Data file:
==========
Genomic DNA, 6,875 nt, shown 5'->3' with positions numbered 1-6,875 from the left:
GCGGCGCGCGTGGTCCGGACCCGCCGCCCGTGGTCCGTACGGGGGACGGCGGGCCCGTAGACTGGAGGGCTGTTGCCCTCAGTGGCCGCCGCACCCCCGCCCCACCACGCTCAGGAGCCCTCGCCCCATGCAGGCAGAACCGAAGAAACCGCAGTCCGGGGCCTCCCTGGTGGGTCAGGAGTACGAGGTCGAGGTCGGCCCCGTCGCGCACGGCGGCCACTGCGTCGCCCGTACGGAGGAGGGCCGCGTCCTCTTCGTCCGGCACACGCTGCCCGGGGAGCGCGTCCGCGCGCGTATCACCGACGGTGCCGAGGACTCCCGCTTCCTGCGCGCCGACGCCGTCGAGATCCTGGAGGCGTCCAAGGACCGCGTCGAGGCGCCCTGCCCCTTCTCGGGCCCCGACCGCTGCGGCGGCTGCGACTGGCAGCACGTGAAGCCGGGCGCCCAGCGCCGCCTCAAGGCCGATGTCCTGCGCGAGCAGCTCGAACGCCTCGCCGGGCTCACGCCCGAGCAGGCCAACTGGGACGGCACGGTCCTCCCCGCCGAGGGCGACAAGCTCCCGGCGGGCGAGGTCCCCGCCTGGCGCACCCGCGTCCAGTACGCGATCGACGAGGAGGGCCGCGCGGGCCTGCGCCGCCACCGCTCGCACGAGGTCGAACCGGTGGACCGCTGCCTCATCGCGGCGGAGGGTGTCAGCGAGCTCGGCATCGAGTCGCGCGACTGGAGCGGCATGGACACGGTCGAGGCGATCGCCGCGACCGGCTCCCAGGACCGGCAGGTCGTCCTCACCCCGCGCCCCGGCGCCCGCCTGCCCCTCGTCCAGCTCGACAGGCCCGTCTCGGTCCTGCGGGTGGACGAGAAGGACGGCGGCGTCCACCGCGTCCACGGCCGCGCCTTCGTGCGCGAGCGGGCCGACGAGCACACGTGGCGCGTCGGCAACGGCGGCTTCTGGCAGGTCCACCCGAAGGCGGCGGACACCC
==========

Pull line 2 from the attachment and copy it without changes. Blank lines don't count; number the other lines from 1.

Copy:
GCGGCGCGCGTGGTCCGGACCCGCCGCCCGTGGTCCGTACGGGGGACGGCGGGCCCGTAGACTGGAGGGCTGTTGCCCTCAGTGGCCGCCGCACCCCCGCCCCACCACGCTCAGGAGCCCTCGCCCCATGCAGGCAGAACCGAAGAAACCGCAGTCCGGGGCCTCCCTGGTGGGTCAGGAGTACGAGGTCGAGGTCGGCCCCGTCGCGCACGGCGGCCACTGCGTCGCCCGTACGGAGGAGGGCCGCGTCCTCTTCGTCCGGCACACGCTGCCCGGGGAGCGCGTCCGCGCGCGTATCACCGACGGTGCCGAGGACTCCCGCTTCCTGCGCGCCGACGCCGTCGAGATCCTGGAGGCGTCCAAGGACCGCGTCGAGGCGCCCTGCCCCTTCTCGGGCCCCGACCGCTGCGGCGGCTGCGACTGGCAGCACGTGAAGCCGGGCGCCCAGCGCCGCCTCAAGGCCGATGTCCTGCGCGAGCAGCTCGAACGCCTCGCCGGGCTCACGCCCGAGCAGGCCAACTGGGACGGCACGGTCCTCCCCGCCGAGGGCGACAAGCTCCCGGCGGGCGAGGTCCCCGCCTGGCGCACCCGCGTCCAGTACGCGATCGACGAGGAGGGCCGCGCGGGCCTGCGCCGCCACCGCTCGCACGAGGTCGAACCGGTGGACCGCTGCCTCATCGCGGCGGAGGGTGTCAGCGAGCTCGGCATCGAGTCGCGCGACTGGAGCGGCATGGACACGGTCGAGGCGATCGCCGCGACCGGCTCCCAGGACCGGCAGGTCGTCCTCACCCCGCGCCCCGGCGCCCGCCTGCCCCTCGTCCAGCTCGACAGGCCCGTCTCGGTCCTGCGGGTGGACGAGAAGGACGGCGGCGTCCACCGCGTCCACGGCCGCGCCTTCGTGCGCGAGCGGGCCGACGAGCACACGTGGCGCGTCGGCAACGGCGGCTTCTGGCAGGTCCACCCGAAGGCGGCGGACACCC